Along with Truffaut, Claude Sautet must be considered heirs to the humanist traditions of Jean Renoir, known for making sensitive movies about the French middle class, offering sincere portraits of doctors, lawyers, businessmen, or architects, all reevaluating their place in a postwar society, becoming more prominently purposeful and significant in French life. Popular audiences loved his bourgeois take on modern relationships, particularly his self-critical rendering of a modern world, much like Woody Allen’s films are viewed today, beautifully expressed by an intriguing pairing of Yves Montand and Romy Schneider, probably Sautet’s favorite actors, or Schneider with Michel Piccoli. A graduate of the highly influential Institute for Advanced Cinematographic Studies, currently known as La Fémis, early on Sautet worked in sculpture, then painting film sets, even writing music reviews before finding work as an assistant or second unit director, developing a reputation as a script doctor, where Truffaut, among others, valued his ability to bring to life relatively mediocre scripts, largely through his editing talent of cinematic montage, suggesting he was an excellent technician. Unlike other fiercely political directors of his era, such as those that ushered in the French New Wave, Sautet never pretended to fight for political or social change, content to evaluate couples in the midst of a midlife crisis, exploring relationships between men and women over forty, typically scrutinizing all aspects of existence, love, work, friendships, ambition, and disillusionment. But before he developed this go-to artistic sensibility, he took a swing at French gangster classicism, producing an expertly staged debut feature that deserves to be considered alongside other fatalistic film noir efforts like Jacques Becker’s TOUCHEZ PAS AU GRISBI (1954), which incidentally was actor Lino Ventura’s first film, Jules Dassin’s RIFIFI (1955), and Jean-Pierre Melville’s BOB LE FLAMBEUR (1956), where the film so impressed Melville that he basically took the baton in his own single-minded pursuit of resurrecting the French gangster genre. Of interest is the scriptwriter, José Giovanni, a pseudonym for Joseph Damiani, a Corsican Nazi sympathizer who collaborated with the Nazi’s during the Vichy Occupation, whose father was a professional gambler who owned a hotel in the French Alps, sentenced to a year in prison for running an illegal gambling casino. Damiani was a member of a Nazi Youth Group, eventually joining his brother in the criminal underground, extorting money from Jews during the Occupation, while after the war they posed as French Intelligence Officers, targeting a series of rich merchants, torturing them into confessing where they hid their money before murdering them. Eventually he was captured and sentenced to death, but his sentence was commuted to twenty years of hard labor, eventually released by none other than French President René Coty after serving eleven and a half years. Interestingly, Damiani became “the” French screenwriter for crime films in the 50’s and 60’s, proudly writing from his own personal experiences, which included 21 novels, 33 film scripts, and even directed 15 of his own movies. His first novel under the pseudonym of José Giovanni was Le Trou (1957), about his own attempts at a 1947 prison break, immediately turned into a 1960 film by Jacques Becker, and the rest is history. While his real identity was eventually revealed, Damiani was age 70 at the time and allowed to live in peaceful obscurity in Switzerland, not far from the site of his father’s hotel.
Certainly one reason few have seen or even heard of this film is the timing of its release, coming just one week after the release of Godard’s BREATHLESS (1960), which simply dominated the headlines, along with a rush of stories about the French New Wave (which all but ignores Sautet), where in France, at least, Godard has been treated as a demi-god ever since, while Sautet has been relegated to the dustbins of history, resurrected by the monumental achievement of Bertrand Tavernier’s Journey Through French Cinema (Voyage à travers le cinéma français) (2016), supposedly part of a larger twelve-hour effort to re-examine French cinema, including relative unknowns like Sautet who are seen right alongside established greats. What’s immediately noticeable is the bleak, no-nonsense, matter-of-fact style used by Sautet, expressing a gritty, near-documentary realism, very much in the cinéma vérité New Wave manner, captured in Black and White photography by Ghislain Cloquet, who also shot the Resnais Auschwitz documentary NIGHT AND FOG (1956) as well as LE TROU (1960), where there is brilliant use of actual street locations throughout (Milan, Nice, and Paris), becoming something of a road movie for much of the film. This is a movie that elevates what was a second tier actor Lino Ventura into a starring role, an Italian actor who was a former wrestler known as “The Gorilla” who became a beloved figure in France, the centerpiece of Melville’s somber homage to the French Resistance in Army of Shadows (L’Armée des ombres) (1969), where who can forget a long tracking shot of Ventura running down the street? (L'armée des Ombres YouTube 1:38). The film opens where Ventura, as Abel Davos, is a gangster on the run avoiding a death sentence, who after a decade of living in Italy, even starting a family, is running out of money, so he decides to move with his wife Thérèse (Simone France) and their two young sons back to France, but not before he pulls one last heist with his partner in crime, Raymond Naldi (Stan Krol), a daring theft taking place on the crowded streets of Milan, intersecting a courier carrying a money pouch, a meticulous act of Bressonian precision that depends upon the element of surprise, each escaping in separate directions, eventually meeting up afterwards in what has to be considered a success, though their take is considerably less than anticipated. Their plans to make their way across the border runs into unanticipated difficulties, eventually stealing a boat, landing on an empty beach at Meston in the south of France, where they are surprised by two well-armed customs men. In an ensuing shootout on the beach, both guards are killed, but Raymond and Thérèse are also shot dead, occurring right in front of the trembling eyes of his own children, where immediately he’s back on the run again, this time lugging his two kids around with him, recalling an early Marlene Dietrich film, BLONDE VENUS (1932), where she goes on the lam with a kid in tow. As presented, it defies one’s beliefs, as what kid could seemingly get over it so quickly and retain their composure instead of being reduced to a quivering mess? But here, Davos instructs them to always walk ten feet behind him as he stealthily moves through city streets, taking a bus to Nice. The film also leaves out several interesting details from the book, as Davos is actually modelled after a criminal Gestapo hitman named Abel “The Mammoth” Danos, a character Joseph Damiani came in contact with while serving time in Santé Prison, not long after the Liberation. The real-life Danos was executed by firing squad in 1952 for treason. But rather than reveal his despicable past, the film turns Davos into a sympathetic figure. Perhaps even more remarkable, one of Danos’s criminal associates was the infamous Pierre Loutrel, aka Pierrot le Fou, the name attached to a Jean-Paul Belmondo character in a later Godard film, Pierrot le Fou (1965). As a result, one line that’s sure to get a snicker out of the audience is when Davos is identified by the cops as “an old pal of Pierrot le Fou.”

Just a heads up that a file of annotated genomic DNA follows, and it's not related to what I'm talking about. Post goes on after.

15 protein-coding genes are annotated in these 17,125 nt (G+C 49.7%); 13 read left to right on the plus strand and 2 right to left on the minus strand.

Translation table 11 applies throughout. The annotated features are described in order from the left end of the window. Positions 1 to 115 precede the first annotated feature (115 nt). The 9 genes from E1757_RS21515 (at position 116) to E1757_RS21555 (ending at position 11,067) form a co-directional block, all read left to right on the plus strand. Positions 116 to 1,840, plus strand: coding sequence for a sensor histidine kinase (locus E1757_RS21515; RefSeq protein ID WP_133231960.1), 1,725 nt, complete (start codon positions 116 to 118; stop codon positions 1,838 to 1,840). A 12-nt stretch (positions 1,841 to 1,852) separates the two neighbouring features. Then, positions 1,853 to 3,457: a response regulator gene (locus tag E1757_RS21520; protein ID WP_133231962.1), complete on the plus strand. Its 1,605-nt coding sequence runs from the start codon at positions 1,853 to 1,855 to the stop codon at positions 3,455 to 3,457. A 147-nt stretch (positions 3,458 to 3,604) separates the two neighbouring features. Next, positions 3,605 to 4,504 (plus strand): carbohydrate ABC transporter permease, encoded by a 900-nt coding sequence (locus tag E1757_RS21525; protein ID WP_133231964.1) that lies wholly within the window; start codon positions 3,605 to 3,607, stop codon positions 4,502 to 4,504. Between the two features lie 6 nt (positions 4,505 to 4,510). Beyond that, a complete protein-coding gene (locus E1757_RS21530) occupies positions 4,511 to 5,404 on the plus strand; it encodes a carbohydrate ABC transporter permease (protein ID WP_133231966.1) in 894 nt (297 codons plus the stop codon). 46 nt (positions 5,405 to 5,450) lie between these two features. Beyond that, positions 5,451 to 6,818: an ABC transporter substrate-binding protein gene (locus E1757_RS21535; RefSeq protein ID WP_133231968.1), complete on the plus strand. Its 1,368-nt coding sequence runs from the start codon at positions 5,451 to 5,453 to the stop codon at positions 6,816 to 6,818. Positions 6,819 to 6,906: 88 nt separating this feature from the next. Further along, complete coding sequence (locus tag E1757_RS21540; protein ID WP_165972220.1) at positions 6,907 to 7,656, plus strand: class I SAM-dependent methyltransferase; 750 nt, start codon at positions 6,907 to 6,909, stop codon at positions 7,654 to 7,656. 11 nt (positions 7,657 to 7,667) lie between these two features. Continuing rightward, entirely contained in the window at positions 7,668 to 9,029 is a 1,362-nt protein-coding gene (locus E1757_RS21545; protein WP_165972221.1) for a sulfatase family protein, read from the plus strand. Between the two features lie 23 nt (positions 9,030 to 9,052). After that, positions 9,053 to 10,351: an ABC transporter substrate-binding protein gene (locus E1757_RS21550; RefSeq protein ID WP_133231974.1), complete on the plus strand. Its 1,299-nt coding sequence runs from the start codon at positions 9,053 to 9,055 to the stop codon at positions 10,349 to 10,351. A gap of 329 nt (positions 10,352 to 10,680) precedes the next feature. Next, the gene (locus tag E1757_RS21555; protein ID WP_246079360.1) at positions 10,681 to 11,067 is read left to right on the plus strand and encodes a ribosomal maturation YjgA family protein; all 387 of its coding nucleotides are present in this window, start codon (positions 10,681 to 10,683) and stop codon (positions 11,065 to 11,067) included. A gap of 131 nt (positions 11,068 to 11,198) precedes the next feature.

The focus of the film changes when Davos contacts his old pals in Paris, starting with Riton (Michel Ardan), expecting a kind of honor amongst thieves, where he expected returned favors for getting many of them out of tight jams in the past, where they might well be in prison were it not for his actions. What we witness instead is a lot of excuses and procrastination, as this once mighty criminal boss has all but been forgotten, as people have moved on without him. His unexpected return sends them all into a panic, each not knowing what the other will do. Finding it too risky to head to Nice themselves, they send a total stranger driving an ambulance, an excellent way to transport passengers safely without any police hassle. Then who should arrive? None other than Jean-Paul Belmondo, star of Godard’s BREATHLESS, a film where he becomes an instantly recognizable star, but in this film he hasn’t yet been discovered, so it’s fun to watch him in an early performance where he’s just another character, Eric Stark, unattached and unaffiliated, a lone wolf who boasts of working alone, “Nobody’s ever made decisions for me.” Wearing an oversized overcoat, with a cigarette constantly dangling from his mouth, the guy breathes spontaneity, bringing plenty of brash energy and hard-boiled style to the picture. On route to Paris, he witnesses a guy harassing a girl on the side of the road, stopping to intervene, knocking the guy out with a single punch, turning to the girl in distress, none other than Sandra Milo as Liliane, and offering her a boyish smile of charming innocence, “The good thing about me is my left.” With that, he invites the girl along for the ride, discovering she’s an aspiring actress, playing nurse to Davos, his head covered in bandages, supposedly from head trauma. After crossing one of those wondrous bridges over the Seine River, the shot of them dropping her off in Paris, with the Eiffel Tower perfectly centered in the background, is priceless. But instead of being happy to see him, Davos notices his former partners are reluctant to get involved, growing angry and irritated at the their squeamishness, finding it completely disgusting. These are guys he once risked everything for, and now they’re too scared to move a muscle. Tragically, this scenario only grows worse, so Eric, out of respect, sets him up in an empty room in his building, allowing him time to figure out what’s next. The contrast between the two is interesting, with Belmondo continually flashing his youthful charisma, especially in his romantic adventures with Sandra Milo, while Ventura is weighted down by his own self-inflicted scars, bruised by the grim reality of his profession. Finding an old army buddy of his father’s working in a maritime museum, a retired sea captain provides a safe home in the country where his kids can live. Eric even offers to partner up with Davos, having just lost his regular partner, but now it’s the old man who wants to work alone, too proud apparently to accept the offer, but also sensing his world is constricting from the police moving in, interrogating his acquaintances, putting the squeeze on. But first, Davos makes the rounds himself, putting the muscle on those that refused to come through for him, turning on them with a vengeance, becoming a Hellish picture of damnation, where at least in his eyes, there’s nothing worse than betrayal, where the souls of all his former associates are damned. By him! Even with a small fortune in his pocket and a one-way ticket to America, the guy is doomed, sadly sensing the end is near, walking around like there’s already a noose around his neck. This bleak and melancholic film is all about developing the claustrophobic interior world, where there are no longer any wide open spaces left, just the dreariness of a few small rooms. One of the more touching scenes involves a chambermaid (Betty Schneider), perhaps his last friend in the world, who cautiously offers him assistance during a police raid. It’s a completely unsentimental moment, set up by an earlier scene where he showed her some kindness, but the moment is fleeting, with only a voiceover narration drawing the film to a close, offering a sense of quiet resignation. According to the author, Joseph Damiani, “Classe tous risques is the best film adaptation of any of my books. It doesn’t have any nightclub scenes. It doesn’t treat the subject as folklore. And it has more heart than Le deuxième souffle.”